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The Museum of Russian Art
Minneapolis may seem like an unlikely location for a sanctuary for Russian art, but The Museum of Russian Art prides itself on showcasing works rarely seen in the United States. Its location—a Spanish Colonial-style structure that formerly housed the Mayflower Congregational Church—affords the museum the opportunity to continue the traditions of the building it occupies while establishing its own legacy.
Concerning the Spiritual in Russian Art, 1965-2011 (continuing) unites artists from the Soviet and post-Soviet eras by their artistic reactions to government suppression of religious thought. Media as varied as oil on canvas to photography convey the conflict between cultural tolerance and political ideology throughout the era. Curious as to what Russia’s religious landscape looked like prior to the Soviet era? Check out Cast Icons: Preserving Sacred Traditions (continuing). Observe how both official and persecuted churches used these beautiful and remarkably physical icons to express their faith. The exhibit features more than a hundred religious tokens and crosses made from copper alloy and adorned with colorful enamel and gilding.
Don’t miss: The mezzanine provides a prime location to admire the beauty and detail of the building as well as the art housed within it.
5500 Stevens Avenue S.
Mill City Museum
The Washburn A Mill enjoyed a 50-year run as the world’s largest flour producer and stood majestically on the riverbank for decades more until it was ravaged by fire in 1991. Now visitors can ride the eight-story flour tower elevator and see the mill’s history come to life, as well as watch a model mill explode in a replica of the real-life 1878 blast while guided by costumed docents. Who knew flour could be this fun?
But don’t just watch history—taste it! Head to the Baking Lab for Mill City’s Bake-Off Challenge (March 9) to learn about the Pillsbury Bake-Off’s storied 45-year history, sample a winning recipe and put museum staffers on the spot as they attempt to concoct a winning recipe. The test kitchen is back in action on March 24 when the staff pits mix against scratch; let your taste buds decide which brownie is better while learning about the history of baking mixes. While you’re there, be sure to watch “Minneapolis in 19 Minutes Flat.” Local comedian Kevin Kling narrates a whirlwind look at the city’s history—from its humble beginnings on St. Anthony Falls to the bustling metropolis its become—taking time to examine the quirky history behind the Foshay tower, the vibrancy of Lake Street and more along the way.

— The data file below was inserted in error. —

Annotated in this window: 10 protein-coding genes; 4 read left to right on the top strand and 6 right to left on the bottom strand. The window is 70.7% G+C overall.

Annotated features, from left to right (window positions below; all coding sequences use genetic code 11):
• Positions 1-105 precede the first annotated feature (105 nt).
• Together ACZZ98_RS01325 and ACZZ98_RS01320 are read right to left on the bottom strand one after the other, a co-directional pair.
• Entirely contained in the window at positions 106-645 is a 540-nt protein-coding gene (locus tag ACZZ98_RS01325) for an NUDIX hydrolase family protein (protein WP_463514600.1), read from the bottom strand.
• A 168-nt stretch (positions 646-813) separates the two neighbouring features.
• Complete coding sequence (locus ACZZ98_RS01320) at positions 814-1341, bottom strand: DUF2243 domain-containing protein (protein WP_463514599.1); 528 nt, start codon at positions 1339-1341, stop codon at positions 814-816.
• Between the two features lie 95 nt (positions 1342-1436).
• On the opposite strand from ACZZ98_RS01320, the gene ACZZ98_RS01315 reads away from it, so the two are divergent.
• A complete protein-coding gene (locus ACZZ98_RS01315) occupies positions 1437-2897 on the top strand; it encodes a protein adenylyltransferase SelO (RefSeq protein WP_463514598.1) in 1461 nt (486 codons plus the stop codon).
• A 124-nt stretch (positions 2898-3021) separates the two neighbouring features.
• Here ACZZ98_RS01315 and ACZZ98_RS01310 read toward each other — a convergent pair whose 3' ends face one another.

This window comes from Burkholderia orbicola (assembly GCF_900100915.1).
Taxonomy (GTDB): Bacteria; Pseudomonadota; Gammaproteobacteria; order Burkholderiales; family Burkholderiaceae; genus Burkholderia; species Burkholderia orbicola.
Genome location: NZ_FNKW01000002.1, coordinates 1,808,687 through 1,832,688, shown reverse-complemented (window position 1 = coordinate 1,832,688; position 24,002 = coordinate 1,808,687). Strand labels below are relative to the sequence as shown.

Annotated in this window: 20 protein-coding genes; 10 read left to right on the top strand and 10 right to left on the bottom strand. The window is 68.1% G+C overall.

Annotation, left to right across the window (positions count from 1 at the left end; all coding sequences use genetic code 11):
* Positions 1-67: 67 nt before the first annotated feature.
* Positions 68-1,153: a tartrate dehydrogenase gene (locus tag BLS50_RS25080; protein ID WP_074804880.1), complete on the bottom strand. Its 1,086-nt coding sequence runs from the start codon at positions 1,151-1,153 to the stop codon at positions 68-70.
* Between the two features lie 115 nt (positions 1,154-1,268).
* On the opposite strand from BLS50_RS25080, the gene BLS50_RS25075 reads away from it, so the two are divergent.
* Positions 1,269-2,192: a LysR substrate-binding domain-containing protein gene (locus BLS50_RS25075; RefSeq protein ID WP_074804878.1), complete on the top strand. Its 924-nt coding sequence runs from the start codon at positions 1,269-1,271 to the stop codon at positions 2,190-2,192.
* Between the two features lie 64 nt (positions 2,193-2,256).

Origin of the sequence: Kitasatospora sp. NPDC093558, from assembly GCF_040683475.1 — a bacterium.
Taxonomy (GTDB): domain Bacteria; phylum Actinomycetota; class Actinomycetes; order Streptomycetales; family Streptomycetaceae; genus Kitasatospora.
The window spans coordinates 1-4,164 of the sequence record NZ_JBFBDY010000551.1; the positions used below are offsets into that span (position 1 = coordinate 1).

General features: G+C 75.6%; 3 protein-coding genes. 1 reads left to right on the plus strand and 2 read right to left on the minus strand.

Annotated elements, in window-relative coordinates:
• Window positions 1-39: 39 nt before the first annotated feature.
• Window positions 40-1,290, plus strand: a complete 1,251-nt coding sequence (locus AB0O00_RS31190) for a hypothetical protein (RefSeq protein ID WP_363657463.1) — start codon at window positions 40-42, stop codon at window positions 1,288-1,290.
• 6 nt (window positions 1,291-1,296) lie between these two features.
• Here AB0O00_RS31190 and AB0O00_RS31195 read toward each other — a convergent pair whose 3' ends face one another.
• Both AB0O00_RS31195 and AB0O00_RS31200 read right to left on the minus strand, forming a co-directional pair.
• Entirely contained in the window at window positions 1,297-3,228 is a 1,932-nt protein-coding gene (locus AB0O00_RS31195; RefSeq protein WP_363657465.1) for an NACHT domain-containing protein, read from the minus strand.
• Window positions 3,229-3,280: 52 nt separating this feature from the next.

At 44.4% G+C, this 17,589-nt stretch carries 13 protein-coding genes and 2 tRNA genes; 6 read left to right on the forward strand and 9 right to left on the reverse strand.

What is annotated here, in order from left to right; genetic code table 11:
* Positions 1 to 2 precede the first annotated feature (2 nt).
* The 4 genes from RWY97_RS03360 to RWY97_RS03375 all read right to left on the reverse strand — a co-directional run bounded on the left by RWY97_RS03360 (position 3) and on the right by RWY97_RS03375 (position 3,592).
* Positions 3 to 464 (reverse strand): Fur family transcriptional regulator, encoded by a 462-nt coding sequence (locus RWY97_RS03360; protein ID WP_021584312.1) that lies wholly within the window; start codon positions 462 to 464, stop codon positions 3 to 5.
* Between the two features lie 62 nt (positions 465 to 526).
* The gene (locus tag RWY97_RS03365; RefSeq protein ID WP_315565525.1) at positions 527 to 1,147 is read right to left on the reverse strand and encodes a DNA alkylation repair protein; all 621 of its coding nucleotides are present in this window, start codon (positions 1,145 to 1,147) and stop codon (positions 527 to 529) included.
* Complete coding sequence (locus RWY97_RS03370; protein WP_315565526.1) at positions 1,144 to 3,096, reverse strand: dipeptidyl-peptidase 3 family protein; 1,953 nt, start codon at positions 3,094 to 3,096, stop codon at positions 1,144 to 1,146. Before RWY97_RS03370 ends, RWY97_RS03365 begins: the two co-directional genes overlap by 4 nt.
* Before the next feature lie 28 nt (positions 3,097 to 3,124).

Hot tip: Stroll across the Stone Arch Bridge and take in the power of St. Anthony Falls. The Mississippi River’s only waterfall propelled Minneapolis to its status as milling capital of the world from 1880-1930.
704 S. Second Street
Overlooked, Oddball and Off the Beaten Path
The Twin Cities have a plethora of world-class museums to suit any taste, but there’s something to be said for quirky niche museums as well. Here are a few of our favorites:
The Museum of Broadcasting: Try your hand at tuning a radio from the 1920s (it’s not as easy as it sounds), or watch the kids produce their own broadcast in an authentic 1960s-era studio. Besides the fun and games, the museum also houses one of the finest collections of radio, TV and broadcast equipment in the world.
3517 Raleigh Avenue
St. Louis Park, MN
The Schubert Club Museum: Explore the evolution of keyboard instruments, peruse through the manuscript collection of famous musicians’ correspondence, or learn about the storied history of recital performance. Best of all, admission is free.
75 W. Fifth Street
St. Paul, MN
The Bakken Museum: Kids of all ages will enjoy discovering the mysteries of magnetism through hands-on activities or taking a seat at one of Ben Franklin’s electricity parties and finding out how early discoveries in static electricity were made.
3537 Zenith Avenue S.